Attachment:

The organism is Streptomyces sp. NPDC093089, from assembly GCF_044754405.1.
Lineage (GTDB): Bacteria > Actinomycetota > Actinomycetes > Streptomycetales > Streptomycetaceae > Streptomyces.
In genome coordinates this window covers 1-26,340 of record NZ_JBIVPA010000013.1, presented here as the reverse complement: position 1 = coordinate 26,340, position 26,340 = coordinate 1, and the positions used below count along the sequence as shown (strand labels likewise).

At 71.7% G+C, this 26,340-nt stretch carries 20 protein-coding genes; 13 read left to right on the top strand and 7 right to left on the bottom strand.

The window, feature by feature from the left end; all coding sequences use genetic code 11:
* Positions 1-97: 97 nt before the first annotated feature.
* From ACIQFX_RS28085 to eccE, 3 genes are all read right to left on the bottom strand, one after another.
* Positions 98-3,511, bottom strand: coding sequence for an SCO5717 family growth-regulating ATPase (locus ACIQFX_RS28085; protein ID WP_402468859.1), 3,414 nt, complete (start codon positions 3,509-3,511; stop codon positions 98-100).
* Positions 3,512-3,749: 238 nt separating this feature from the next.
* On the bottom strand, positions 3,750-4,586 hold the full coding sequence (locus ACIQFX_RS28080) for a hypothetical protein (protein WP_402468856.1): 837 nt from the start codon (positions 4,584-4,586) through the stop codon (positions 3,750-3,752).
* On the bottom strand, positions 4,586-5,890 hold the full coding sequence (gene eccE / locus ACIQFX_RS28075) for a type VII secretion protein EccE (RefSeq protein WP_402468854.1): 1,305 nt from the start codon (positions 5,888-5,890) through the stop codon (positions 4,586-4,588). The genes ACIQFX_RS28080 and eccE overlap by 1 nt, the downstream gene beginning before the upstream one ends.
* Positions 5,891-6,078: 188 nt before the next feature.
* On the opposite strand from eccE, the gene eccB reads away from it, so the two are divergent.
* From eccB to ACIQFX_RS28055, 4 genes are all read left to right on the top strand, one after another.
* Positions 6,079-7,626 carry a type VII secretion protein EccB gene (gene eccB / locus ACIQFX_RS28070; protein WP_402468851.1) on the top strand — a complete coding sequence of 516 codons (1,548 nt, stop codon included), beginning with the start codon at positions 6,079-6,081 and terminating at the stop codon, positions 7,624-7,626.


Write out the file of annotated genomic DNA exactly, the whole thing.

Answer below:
The organism is Streptomyces sp. NPDC093089, from assembly GCF_044754405.1.
Lineage (GTDB): Bacteria > Actinomycetota > Actinomycetes > Streptomycetales > Streptomycetaceae > Streptomyces.
In genome coordinates this window covers 1-26,340 of record NZ_JBIVPA010000013.1, presented here as the reverse complement: position 1 = coordinate 26,340, position 26,340 = coordinate 1, and the positions used below count along the sequence as shown (strand labels likewise).

At 71.7% G+C, this 26,340-nt stretch carries 20 protein-coding genes; 13 read left to right on the top strand and 7 right to left on the bottom strand.

The window, feature by feature from the left end; all coding sequences use genetic code 11:
* Positions 1-97: 97 nt before the first annotated feature.
* From ACIQFX_RS28085 to eccE, 3 genes are all read right to left on the bottom strand, one after another.
* Positions 98-3,511, bottom strand: coding sequence for an SCO5717 family growth-regulating ATPase (locus ACIQFX_RS28085; protein ID WP_402468859.1), 3,414 nt, complete (start codon positions 3,509-3,511; stop codon positions 98-100).
* Positions 3,512-3,749: 238 nt separating this feature from the next.
* On the bottom strand, positions 3,750-4,586 hold the full coding sequence (locus ACIQFX_RS28080) for a hypothetical protein (protein WP_402468856.1): 837 nt from the start codon (positions 4,584-4,586) through the stop codon (positions 3,750-3,752).
* On the bottom strand, positions 4,586-5,890 hold the full coding sequence (gene eccE / locus ACIQFX_RS28075) for a type VII secretion protein EccE (RefSeq protein WP_402468854.1): 1,305 nt from the start codon (positions 5,888-5,890) through the stop codon (positions 4,586-4,588). The genes ACIQFX_RS28080 and eccE overlap by 1 nt, the downstream gene beginning before the upstream one ends.
* Positions 5,891-6,078: 188 nt before the next feature.
* On the opposite strand from eccE, the gene eccB reads away from it, so the two are divergent.
* From eccB to ACIQFX_RS28055, 4 genes are all read left to right on the top strand, one after another.
* Positions 6,079-7,626 carry a type VII secretion protein EccB gene (gene eccB / locus ACIQFX_RS28070; protein WP_402468851.1) on the top strand — a complete coding sequence of 516 codons (1,548 nt, stop codon included), beginning with the start codon at positions 6,079-6,081 and terminating at the stop codon, positions 7,624-7,626.